Welcome! This blog contains research & information on lifestyle, nutrition and health for those with MS, as well as continuing information on the understanding of the endothelium and heart-brain connection. This blog is informative only--all medical decisions should be discussed with your own physicians.

The posts are searchable---simply type in your topic of interest in the search box at the top left.

Almost all of MS research is initiated and funded by pharmaceutical companies. This maintains the EAE mouse model and the auto-immune paradigm of MS, and continues the 20 billion dollar a year MS treatment industry. But as we learn more about slowed blood flow, gray matter atrophy, and environmental links to MS progression and disability--all things the current drugs do not address--we're discovering more about how to help those with MS.

To learn how this journey began, read my first post from August, 2009. Be well! Joan

Monday, March 7, 2011

Dr. Zamboni and Dr. Zivadinov's hypoperfusion study

March 7, 2011 at 1:59pm

This research was presented in April 2010 at the American Academy of Neurology conference as a poster, but we have the full paper available to us online.   Those who have read the notes on this page know that this has been an area of research near to my heart.  Hypoperfusion simply means slowed blood flow through the brain.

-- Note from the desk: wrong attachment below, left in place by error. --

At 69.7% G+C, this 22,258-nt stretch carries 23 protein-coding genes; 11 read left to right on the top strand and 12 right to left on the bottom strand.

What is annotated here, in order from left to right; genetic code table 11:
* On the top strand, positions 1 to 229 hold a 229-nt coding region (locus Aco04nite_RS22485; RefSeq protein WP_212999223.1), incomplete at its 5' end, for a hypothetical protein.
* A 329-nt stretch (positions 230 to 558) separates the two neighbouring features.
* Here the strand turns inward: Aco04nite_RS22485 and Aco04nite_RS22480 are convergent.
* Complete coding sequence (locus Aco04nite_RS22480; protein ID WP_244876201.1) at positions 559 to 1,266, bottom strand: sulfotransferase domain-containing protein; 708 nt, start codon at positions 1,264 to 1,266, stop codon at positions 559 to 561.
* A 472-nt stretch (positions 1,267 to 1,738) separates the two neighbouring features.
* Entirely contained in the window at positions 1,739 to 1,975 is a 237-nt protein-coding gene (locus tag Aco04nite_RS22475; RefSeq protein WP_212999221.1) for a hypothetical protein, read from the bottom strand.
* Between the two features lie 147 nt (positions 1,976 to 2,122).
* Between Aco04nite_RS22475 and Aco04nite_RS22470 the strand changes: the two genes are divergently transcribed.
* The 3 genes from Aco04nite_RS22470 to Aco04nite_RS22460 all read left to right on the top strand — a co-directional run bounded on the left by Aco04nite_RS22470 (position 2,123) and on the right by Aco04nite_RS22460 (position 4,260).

Here is a link to the complete paper in pdf form:

To the best of our knowledge, this pilot study is the first to report a significant relationship between the presence and severity of CCSVI and hypoperfusion in the brain parenchyma. These preliminary findings should be confirmed in a larger cohort of MS patients to ensure that they generalize to the MS population as a whole. Reduced perfusion could contribute to the known mechanisms of virtual hypoxia in degenerated axons.

 An altered CBF (cerebral blood flow) pattern may be a consequence not only of local circulatory disturbances due to inflammatory mechanisms in acute or chronic phases, but instead could result from an outflow blockage situated far away from the lesions. CCSVI is a vascular condition described in MS patients that is characterized by stenoses caused by intraluminal defects such as web, septum, malformed valve or, rarely, by segmental hypoplasia/agenesis [1,2]. Stenosing lesions of CCSVI have been classified among the truncular venous malformation in a consensus document [18,19].
Therefore, CCSVI may impact local hemodynamics and overload microcirculation at places distant fromthe location of the mechanical stenosis, as in any condition of venous obstruction of the major trunks.
Such a mechanism may lead to capillary hypertension and leakage, consistently contributing to inflammation
[20]. In this pilot study, we have shown a strong relationship between the severity of CCSVI and hypoperfusion in the WM, GM and SGM.

Please note:
All 16 pwMS had CCSVI, none of the healthy controls had CCSVI.  All pwMS had slowed cerebral blood flow, or hypoperfusion, which affected the white matter and gray matter of their brains.

100% pwMS had hypoperfusion, which was related to the severity of CCSVI.

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